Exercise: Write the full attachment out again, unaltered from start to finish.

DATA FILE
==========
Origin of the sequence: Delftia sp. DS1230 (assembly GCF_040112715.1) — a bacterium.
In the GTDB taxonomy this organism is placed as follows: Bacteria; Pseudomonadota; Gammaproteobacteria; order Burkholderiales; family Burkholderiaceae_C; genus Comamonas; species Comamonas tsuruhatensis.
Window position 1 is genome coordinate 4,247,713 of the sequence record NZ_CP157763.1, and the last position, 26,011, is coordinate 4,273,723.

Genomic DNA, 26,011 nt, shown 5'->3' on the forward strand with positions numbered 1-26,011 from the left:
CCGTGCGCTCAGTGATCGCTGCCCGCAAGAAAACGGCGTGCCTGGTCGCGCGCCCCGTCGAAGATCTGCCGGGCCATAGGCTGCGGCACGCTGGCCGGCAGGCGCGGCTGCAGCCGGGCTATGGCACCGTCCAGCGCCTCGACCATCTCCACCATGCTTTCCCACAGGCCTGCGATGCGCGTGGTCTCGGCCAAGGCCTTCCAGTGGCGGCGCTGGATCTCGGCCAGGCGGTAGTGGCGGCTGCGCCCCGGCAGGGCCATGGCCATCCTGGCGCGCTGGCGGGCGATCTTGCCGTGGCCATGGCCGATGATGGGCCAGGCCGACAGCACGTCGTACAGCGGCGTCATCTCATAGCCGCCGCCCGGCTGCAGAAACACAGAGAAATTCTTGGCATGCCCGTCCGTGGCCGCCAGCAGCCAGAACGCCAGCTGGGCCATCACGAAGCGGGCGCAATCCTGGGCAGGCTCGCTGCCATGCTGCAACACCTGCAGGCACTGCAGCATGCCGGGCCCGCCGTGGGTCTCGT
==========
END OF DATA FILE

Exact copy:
Origin of the sequence: Delftia sp. DS1230 (assembly GCF_040112715.1) — a bacterium.
In the GTDB taxonomy this organism is placed as follows: Bacteria; Pseudomonadota; Gammaproteobacteria; order Burkholderiales; family Burkholderiaceae_C; genus Comamonas; species Comamonas tsuruhatensis.
Window position 1 is genome coordinate 4,247,713 of the sequence record NZ_CP157763.1, and the last position, 26,011, is coordinate 4,273,723.

Genomic DNA, 26,011 nt, shown 5'->3' on the forward strand with positions numbered 1-26,011 from the left:
CCGTGCGCTCAGTGATCGCTGCCCGCAAGAAAACGGCGTGCCTGGTCGCGCGCCCCGTCGAAGATCTGCCGGGCCATAGGCTGCGGCACGCTGGCCGGCAGGCGCGGCTGCAGCCGGGCTATGGCACCGTCCAGCGCCTCGACCATCTCCACCATGCTTTCCCACAGGCCTGCGATGCGCGTGGTCTCGGCCAAGGCCTTCCAGTGGCGGCGCTGGATCTCGGCCAGGCGGTAGTGGCGGCTGCGCCCCGGCAGGGCCATGGCCATCCTGGCGCGCTGGCGGGCGATCTTGCCGTGGCCATGGCCGATGATGGGCCAGGCCGACAGCACGTCGTACAGCGGCGTCATCTCATAGCCGCCGCCCGGCTGCAGAAACACAGAGAAATTCTTGGCATGCCCGTCCGTGGCCGCCAGCAGCCAGAACGCCAGCTGGGCCATCACGAAGCGGGCGCAATCCTGGGCAGGCTCGCTGCCATGCTGCAACACCTGCAGGCACTGCAGCATGCCGGGCCCGCCGTGGGTCTCGT